Abstract We present a new mechanism for achieving needle free jet injection that significantly reduces the power required to perform a given injection. Our ‘compound Ampoule’ produces two phases of jet speed under a constant force input by changing the effective piston area part-way through the injection. In this paper we define the benefits associated with a compound Ampoule, relative to those of the conventional single piston design, by developing expressions for the power and energy required to perform an injection. We demonstrate that a compound Ampoule can reduce the maximum input power required to perform a jet injection to less than one fifth of that previously required, enabling motors of less than half the mass to perform the same injection. We then detail the development of a prototype compound Ampoule injector. Results from testing of this prototype demonstrate the function of a compound Ampoule and verify the expected reduction in the required power and energy. Injections into post mortem porcine tissue confirm that our compound Ampoule prototype can achieve the delivery of 1 mL of liquid into post-mortem tissue at least as effectively as a conventional Ampoule. This approach will advance progress toward light-weight and power-efficient needle-free jet injectors for transdermal drug delivery.

  • EMBC – A compound Ampoule for large-volume controllable jet injection.
    Conference proceedings : … Annual International Conference of the IEEE Engineering in Medicine and Biology Society. IEEE Engineering in Medicine and, 2015
    Co-Authors: Bryan P. Ruddy, James W. Mckeage, Rhys M. J. Williams, Poul M. F. Nielsen, Andrew J. Taberner

    Abstract:

    We present a new design for a needle-free injector Ampoule, using two concentric pistons to pressurize the fluid during the injection. The smaller, inner piston is used to provide an initial high-velocity piercing jet; it then engages the outer piston to deliver the remaining drug via a low-velocity jet. The goal of this design is to enable needle-free delivery of relatively large volumes to controlled depths in tissue, a task impractical with conventional Ampoules and actuators. We demonstrate this concept by constructing a 1.2mL Ampoule, measuring the jet velocity it produces in free air, and performing a set of injections into post-mortem porcine tissue. The Ampoule smoothly produces the two desired phases of an injection, with a smooth transition of jet velocity as the two pistons engage. The injection is able to penetrate porcine skin to a controlled depth and deliver fluid to the subcutaneous and/or intramuscular layers, though further investigation is required to ensure that all of the fluid delivered can be retained at the desired depth.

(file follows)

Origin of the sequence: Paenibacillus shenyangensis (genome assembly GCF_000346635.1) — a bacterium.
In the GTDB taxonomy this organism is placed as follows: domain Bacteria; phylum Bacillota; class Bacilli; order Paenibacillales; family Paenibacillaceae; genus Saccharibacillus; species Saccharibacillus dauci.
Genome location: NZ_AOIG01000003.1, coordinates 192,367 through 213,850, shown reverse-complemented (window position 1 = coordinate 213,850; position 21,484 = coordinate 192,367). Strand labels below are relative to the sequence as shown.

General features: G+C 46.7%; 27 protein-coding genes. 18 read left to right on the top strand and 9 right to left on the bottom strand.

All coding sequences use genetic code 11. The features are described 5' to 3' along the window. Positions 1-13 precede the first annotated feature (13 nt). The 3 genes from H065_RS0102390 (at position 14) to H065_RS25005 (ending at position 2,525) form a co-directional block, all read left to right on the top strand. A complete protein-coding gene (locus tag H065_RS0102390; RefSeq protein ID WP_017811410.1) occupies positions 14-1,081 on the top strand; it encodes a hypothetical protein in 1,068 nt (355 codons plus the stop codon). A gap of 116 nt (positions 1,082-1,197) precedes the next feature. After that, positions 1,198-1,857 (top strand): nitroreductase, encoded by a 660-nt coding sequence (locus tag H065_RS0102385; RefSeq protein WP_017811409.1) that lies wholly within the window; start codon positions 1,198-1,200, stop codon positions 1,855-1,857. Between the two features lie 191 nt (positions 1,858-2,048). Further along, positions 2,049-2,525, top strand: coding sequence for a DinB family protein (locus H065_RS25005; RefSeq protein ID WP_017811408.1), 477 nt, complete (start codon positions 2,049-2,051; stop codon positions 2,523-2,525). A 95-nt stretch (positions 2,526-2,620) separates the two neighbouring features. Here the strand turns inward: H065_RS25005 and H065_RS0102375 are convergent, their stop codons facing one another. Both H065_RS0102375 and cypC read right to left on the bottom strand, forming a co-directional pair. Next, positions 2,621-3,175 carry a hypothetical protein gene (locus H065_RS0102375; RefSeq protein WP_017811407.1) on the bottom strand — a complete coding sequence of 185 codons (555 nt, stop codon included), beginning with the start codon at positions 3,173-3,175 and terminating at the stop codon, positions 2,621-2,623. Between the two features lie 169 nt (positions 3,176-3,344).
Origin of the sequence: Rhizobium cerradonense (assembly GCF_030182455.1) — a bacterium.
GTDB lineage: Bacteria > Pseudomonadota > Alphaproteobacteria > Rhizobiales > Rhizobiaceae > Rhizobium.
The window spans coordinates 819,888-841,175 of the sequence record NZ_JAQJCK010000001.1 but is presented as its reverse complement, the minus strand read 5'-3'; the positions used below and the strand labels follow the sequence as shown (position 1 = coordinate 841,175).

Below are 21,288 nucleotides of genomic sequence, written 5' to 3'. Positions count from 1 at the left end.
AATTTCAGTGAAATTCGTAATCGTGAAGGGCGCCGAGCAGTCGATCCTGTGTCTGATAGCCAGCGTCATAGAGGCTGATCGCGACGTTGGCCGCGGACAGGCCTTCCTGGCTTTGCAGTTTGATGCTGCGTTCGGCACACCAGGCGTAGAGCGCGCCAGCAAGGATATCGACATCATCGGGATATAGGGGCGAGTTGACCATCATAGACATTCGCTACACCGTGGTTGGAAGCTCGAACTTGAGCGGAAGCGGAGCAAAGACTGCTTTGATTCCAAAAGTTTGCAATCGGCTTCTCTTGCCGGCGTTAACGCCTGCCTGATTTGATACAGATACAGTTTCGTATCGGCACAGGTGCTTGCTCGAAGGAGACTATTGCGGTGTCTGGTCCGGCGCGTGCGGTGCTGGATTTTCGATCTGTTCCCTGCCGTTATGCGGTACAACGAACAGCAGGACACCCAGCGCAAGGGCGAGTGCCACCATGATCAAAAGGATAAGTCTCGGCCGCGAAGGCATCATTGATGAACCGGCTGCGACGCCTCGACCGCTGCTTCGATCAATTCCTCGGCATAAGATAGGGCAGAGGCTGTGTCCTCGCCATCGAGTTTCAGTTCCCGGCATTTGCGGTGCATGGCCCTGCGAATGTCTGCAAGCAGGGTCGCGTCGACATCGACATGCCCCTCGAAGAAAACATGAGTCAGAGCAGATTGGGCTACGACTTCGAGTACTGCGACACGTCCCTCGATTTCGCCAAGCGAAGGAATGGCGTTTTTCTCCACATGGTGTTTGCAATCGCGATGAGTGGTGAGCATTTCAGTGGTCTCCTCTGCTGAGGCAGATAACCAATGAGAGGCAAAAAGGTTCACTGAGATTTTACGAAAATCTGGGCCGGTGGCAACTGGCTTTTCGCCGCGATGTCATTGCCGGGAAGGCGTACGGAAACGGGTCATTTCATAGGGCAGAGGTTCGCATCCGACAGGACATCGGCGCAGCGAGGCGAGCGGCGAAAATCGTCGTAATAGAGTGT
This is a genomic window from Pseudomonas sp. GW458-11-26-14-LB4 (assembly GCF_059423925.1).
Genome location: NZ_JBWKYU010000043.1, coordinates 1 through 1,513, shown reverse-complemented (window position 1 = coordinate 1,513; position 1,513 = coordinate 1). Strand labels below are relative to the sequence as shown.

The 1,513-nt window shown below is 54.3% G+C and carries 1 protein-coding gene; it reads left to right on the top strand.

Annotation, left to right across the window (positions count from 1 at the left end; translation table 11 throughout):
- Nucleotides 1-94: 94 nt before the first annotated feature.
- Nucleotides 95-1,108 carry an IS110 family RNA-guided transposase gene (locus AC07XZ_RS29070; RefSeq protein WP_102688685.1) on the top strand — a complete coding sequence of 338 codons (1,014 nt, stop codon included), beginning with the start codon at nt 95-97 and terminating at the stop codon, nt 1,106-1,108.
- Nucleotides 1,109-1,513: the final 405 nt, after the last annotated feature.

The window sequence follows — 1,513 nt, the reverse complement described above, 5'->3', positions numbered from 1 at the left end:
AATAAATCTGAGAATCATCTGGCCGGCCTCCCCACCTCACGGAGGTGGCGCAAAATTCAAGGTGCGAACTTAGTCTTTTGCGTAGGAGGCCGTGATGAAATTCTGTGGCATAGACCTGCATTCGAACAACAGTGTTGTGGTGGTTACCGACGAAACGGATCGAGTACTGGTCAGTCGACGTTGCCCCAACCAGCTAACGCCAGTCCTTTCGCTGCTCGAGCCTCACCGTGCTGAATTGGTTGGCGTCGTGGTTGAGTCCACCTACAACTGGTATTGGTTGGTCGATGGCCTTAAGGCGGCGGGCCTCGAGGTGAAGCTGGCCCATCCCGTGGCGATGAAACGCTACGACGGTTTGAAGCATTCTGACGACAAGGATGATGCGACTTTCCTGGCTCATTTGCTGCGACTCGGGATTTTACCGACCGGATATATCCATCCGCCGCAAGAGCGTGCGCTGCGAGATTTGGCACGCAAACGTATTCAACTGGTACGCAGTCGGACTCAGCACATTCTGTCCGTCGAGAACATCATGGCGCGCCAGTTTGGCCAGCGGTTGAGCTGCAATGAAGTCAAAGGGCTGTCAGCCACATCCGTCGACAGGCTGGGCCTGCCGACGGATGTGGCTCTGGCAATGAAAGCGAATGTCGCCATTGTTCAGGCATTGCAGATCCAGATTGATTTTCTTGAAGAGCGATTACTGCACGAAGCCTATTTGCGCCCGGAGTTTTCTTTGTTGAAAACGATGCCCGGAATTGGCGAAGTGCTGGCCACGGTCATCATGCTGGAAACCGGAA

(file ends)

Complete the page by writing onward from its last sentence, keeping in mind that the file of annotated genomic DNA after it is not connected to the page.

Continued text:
• A compound Ampoule for large-volume controllable jet injection
    2015 37th Annual International Conference of the IEEE Engineering in Medicine and Biology Society (EMBC), 2015
    Co-Authors: Bryan P. Ruddy, James W. Mckeage, Rhys M. J. Williams, Poul M. F. Nielsen, Andrew J. Taberner

    Abstract:

    We present a new design for a needle-free injector Ampoule, using two concentric pistons to pressurize the fluid during the injection. The smaller, inner piston is used to provide an initial high-velocity piercing jet; it then engages the outer piston to deliver the remaining drug via a low-velocity jet. The goal of this design is to enable needle-free delivery of relatively large volumes to controlled depths in tissue, a task impractical with conventional Ampoules and actuators. We demonstrate this concept by constructing a 1.2mL Ampoule, measuring the jet velocity it produces in free air, and performing a set of injections into post-mortem porcine tissue. The Ampoule smoothly produces the two desired phases of an injection, with a smooth transition of jet velocity as the two pistons engage. The injection is able to penetrate porcine skin to a controlled depth and deliver fluid to the subcutaneous and/or intramuscular layers, though further investigation is required to ensure that all of the fluid delivered can be retained at the desired depth.

Shizhang Qiao – 3rd expert on this subject based on the ideXlab platform

  • the Ampoule method a pathway towards controllable synthesis of electrocatalysts for water electrolysis
    Chemistry: A European Journal, 2019
    Co-Authors: Yongqiang Zhao, Anthony Vasileff, Yan Jiao, Shizhang Qiao

    Abstract:

    : The Ampoule method provides a promising pathway towards the controllable synthesis of novel electrocatalysts for water electrolysis due to its straightforward manipulation of reaction conditions, accessible experimental design, and controlled environment. This Concept introduces the development of the Ampoule method and anticipates its application in electrocatalyst synthesis for water electrolysis. First, the history, device configuration, and merits of the Ampoule method are briefly introduced. Afterwards, typical materials synthesized by the Ampoule method are discussed. Then, recent process in applying the Ampoule method to synthesize electrocatalysts for water electrolysis is highlighted. Finally, opportunities and potentials of this method in facilitating electrocatalyst synthesis for water electrolysis are discussed.